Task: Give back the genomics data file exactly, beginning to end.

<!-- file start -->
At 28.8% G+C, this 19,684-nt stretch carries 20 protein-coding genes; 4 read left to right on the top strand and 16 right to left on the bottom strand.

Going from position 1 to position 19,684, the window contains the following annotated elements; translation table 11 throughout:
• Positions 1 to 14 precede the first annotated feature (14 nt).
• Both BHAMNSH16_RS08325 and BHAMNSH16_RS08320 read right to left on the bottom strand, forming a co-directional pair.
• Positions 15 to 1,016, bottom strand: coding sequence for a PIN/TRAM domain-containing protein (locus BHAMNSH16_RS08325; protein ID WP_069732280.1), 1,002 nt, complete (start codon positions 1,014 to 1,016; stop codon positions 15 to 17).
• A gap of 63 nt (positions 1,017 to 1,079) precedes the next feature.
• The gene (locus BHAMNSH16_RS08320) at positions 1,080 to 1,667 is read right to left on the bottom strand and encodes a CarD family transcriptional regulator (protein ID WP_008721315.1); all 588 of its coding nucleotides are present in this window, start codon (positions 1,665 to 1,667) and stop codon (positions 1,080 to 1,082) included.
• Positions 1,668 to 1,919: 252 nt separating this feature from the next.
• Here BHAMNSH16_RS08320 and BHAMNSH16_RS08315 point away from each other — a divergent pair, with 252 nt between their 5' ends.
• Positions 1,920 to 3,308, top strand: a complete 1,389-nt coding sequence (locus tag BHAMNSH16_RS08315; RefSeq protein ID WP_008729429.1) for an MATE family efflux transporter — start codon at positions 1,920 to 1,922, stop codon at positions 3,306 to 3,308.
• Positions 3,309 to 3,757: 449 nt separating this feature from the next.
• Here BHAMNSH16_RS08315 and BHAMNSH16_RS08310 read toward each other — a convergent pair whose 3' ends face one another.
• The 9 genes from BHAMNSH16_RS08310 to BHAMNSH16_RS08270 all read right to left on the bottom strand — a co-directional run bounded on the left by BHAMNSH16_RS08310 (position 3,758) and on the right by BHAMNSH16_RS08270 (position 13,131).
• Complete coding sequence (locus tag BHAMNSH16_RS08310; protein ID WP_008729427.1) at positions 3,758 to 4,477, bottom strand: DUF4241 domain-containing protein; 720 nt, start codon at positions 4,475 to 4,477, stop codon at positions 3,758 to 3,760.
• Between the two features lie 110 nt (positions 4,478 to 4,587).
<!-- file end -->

At 28.8% G+C, this 19,684-nt stretch carries 20 protein-coding genes; 4 read left to right on the top strand and 16 right to left on the bottom strand.

Going from position 1 to position 19,684, the window contains the following annotated elements; translation table 11 throughout:
• Positions 1 to 14 precede the first annotated feature (14 nt).
• Both BHAMNSH16_RS08325 and BHAMNSH16_RS08320 read right to left on the bottom strand, forming a co-directional pair.
• Positions 15 to 1,016, bottom strand: coding sequence for a PIN/TRAM domain-containing protein (locus BHAMNSH16_RS08325; protein ID WP_069732280.1), 1,002 nt, complete (start codon positions 1,014 to 1,016; stop codon positions 15 to 17).
• A gap of 63 nt (positions 1,017 to 1,079) precedes the next feature.
• The gene (locus BHAMNSH16_RS08320) at positions 1,080 to 1,667 is read right to left on the bottom strand and encodes a CarD family transcriptional regulator (protein ID WP_008721315.1); all 588 of its coding nucleotides are present in this window, start codon (positions 1,665 to 1,667) and stop codon (positions 1,080 to 1,082) included.
• Positions 1,668 to 1,919: 252 nt separating this feature from the next.
• Here BHAMNSH16_RS08320 and BHAMNSH16_RS08315 point away from each other — a divergent pair, with 252 nt between their 5' ends.
• Positions 1,920 to 3,308, top strand: a complete 1,389-nt coding sequence (locus tag BHAMNSH16_RS08315; RefSeq protein ID WP_008729429.1) for an MATE family efflux transporter — start codon at positions 1,920 to 1,922, stop codon at positions 3,306 to 3,308.
• Positions 3,309 to 3,757: 449 nt separating this feature from the next.
• Here BHAMNSH16_RS08315 and BHAMNSH16_RS08310 read toward each other — a convergent pair whose 3' ends face one another.
• The 9 genes from BHAMNSH16_RS08310 to BHAMNSH16_RS08270 all read right to left on the bottom strand — a co-directional run bounded on the left by BHAMNSH16_RS08310 (position 3,758) and on the right by BHAMNSH16_RS08270 (position 13,131).
• Complete coding sequence (locus tag BHAMNSH16_RS08310; protein ID WP_008729427.1) at positions 3,758 to 4,477, bottom strand: DUF4241 domain-containing protein; 720 nt, start codon at positions 4,475 to 4,477, stop codon at positions 3,758 to 3,760.
• Between the two features lie 110 nt (positions 4,478 to 4,587).